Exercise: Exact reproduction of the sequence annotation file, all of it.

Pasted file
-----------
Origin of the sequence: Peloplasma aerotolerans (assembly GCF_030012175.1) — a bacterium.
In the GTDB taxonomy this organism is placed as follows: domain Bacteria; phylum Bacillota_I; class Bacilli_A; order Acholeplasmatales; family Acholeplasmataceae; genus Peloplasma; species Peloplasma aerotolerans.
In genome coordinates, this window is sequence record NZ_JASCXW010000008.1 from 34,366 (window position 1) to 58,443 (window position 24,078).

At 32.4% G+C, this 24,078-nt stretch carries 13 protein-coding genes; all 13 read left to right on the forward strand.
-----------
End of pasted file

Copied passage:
Origin of the sequence: Peloplasma aerotolerans (assembly GCF_030012175.1) — a bacterium.
In the GTDB taxonomy this organism is placed as follows: domain Bacteria; phylum Bacillota_I; class Bacilli_A; order Acholeplasmatales; family Acholeplasmataceae; genus Peloplasma; species Peloplasma aerotolerans.
In genome coordinates, this window is sequence record NZ_JASCXW010000008.1 from 34,366 (window position 1) to 58,443 (window position 24,078).

At 32.4% G+C, this 24,078-nt stretch carries 13 protein-coding genes; all 13 read left to right on the forward strand.